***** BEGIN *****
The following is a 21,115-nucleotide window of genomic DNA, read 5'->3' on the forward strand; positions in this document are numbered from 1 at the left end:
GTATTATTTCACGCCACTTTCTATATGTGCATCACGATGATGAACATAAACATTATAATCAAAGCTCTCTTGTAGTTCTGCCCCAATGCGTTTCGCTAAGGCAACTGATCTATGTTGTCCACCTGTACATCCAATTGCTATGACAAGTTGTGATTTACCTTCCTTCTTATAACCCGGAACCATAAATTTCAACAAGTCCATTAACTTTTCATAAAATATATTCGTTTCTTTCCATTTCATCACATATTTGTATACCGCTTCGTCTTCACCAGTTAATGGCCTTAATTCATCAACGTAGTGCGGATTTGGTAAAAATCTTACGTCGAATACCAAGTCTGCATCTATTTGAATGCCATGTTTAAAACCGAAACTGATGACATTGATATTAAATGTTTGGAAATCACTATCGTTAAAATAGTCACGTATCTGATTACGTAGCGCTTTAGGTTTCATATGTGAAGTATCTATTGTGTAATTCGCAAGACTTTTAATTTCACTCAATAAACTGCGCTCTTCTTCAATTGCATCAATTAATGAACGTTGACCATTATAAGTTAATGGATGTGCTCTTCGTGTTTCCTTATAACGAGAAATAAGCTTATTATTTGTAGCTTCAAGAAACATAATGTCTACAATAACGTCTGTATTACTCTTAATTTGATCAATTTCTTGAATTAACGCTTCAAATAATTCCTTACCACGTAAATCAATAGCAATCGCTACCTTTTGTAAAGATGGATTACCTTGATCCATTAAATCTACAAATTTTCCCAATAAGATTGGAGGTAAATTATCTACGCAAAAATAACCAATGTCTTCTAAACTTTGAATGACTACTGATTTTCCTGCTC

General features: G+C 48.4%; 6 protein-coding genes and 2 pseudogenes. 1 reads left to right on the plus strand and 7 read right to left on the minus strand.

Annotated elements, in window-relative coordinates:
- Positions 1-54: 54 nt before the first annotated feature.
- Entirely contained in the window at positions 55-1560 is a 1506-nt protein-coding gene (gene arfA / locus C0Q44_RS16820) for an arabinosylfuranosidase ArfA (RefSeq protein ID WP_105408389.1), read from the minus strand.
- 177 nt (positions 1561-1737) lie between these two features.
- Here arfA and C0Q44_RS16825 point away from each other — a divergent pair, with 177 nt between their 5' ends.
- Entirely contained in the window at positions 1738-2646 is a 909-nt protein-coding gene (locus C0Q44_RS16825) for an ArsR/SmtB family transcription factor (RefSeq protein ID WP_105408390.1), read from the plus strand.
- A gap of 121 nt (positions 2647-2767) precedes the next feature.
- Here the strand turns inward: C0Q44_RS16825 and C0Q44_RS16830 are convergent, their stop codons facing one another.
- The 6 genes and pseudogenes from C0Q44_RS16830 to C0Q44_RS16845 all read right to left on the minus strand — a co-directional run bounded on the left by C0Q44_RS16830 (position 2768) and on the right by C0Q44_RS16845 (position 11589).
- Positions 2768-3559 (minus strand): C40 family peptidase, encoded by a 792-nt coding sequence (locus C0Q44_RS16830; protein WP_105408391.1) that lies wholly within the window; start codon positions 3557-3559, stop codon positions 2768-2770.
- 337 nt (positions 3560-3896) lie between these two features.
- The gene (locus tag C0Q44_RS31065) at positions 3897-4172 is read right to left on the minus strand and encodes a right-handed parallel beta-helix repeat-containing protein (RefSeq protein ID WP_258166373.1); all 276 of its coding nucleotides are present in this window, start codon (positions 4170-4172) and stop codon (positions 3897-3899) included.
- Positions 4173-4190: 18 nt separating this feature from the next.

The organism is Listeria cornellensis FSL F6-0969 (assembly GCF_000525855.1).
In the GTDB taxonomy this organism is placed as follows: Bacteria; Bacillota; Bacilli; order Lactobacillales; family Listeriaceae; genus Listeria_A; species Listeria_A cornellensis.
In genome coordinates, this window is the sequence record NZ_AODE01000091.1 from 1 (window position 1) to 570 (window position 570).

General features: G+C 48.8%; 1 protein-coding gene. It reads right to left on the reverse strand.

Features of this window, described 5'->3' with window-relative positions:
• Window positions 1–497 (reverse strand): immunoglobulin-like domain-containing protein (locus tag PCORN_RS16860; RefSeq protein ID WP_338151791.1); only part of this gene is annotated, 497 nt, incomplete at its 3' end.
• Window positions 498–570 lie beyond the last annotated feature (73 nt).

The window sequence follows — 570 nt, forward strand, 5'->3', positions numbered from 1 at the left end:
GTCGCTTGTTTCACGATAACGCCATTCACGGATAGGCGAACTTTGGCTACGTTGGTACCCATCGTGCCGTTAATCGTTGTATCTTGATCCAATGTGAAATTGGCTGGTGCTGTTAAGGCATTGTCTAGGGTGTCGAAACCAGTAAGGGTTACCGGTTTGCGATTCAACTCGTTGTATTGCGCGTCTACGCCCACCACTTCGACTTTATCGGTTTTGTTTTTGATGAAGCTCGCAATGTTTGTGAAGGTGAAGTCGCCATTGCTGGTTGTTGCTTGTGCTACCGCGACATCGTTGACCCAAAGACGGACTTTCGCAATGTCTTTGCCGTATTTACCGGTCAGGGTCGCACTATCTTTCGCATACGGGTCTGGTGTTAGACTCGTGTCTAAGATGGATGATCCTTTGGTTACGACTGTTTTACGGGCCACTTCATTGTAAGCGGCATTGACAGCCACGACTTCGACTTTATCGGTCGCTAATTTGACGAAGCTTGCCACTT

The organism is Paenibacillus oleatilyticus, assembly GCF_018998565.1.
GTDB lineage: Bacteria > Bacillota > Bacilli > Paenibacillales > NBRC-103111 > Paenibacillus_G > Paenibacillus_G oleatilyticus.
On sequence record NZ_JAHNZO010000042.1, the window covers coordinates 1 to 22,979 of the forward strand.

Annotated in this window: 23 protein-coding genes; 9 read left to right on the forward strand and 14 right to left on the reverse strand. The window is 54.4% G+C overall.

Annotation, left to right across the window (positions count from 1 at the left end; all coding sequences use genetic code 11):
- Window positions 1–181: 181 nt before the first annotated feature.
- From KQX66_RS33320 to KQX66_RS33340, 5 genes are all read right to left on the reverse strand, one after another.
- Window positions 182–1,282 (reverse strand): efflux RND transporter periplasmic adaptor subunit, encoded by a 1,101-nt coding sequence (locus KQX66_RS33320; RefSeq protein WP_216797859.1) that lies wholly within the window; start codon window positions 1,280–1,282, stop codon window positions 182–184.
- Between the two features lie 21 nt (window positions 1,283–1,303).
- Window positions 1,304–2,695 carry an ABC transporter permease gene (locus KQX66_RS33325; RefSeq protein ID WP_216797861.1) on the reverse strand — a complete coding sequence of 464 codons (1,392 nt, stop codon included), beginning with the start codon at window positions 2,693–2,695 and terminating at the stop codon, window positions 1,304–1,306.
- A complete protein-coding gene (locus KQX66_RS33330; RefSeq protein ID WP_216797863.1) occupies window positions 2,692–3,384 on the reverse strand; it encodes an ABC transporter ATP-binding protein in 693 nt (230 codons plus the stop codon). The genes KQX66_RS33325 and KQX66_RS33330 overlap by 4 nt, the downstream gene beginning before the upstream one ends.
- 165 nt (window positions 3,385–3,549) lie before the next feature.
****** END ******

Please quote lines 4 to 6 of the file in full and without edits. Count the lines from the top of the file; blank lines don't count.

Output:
Annotated elements, in window-relative coordinates:
- Positions 1-54: 54 nt before the first annotated feature.
- Entirely contained in the window at positions 55-1560 is a 1506-nt protein-coding gene (gene arfA / locus C0Q44_RS16820) for an arabinosylfuranosidase ArfA (RefSeq protein ID WP_105408389.1), read from the minus strand.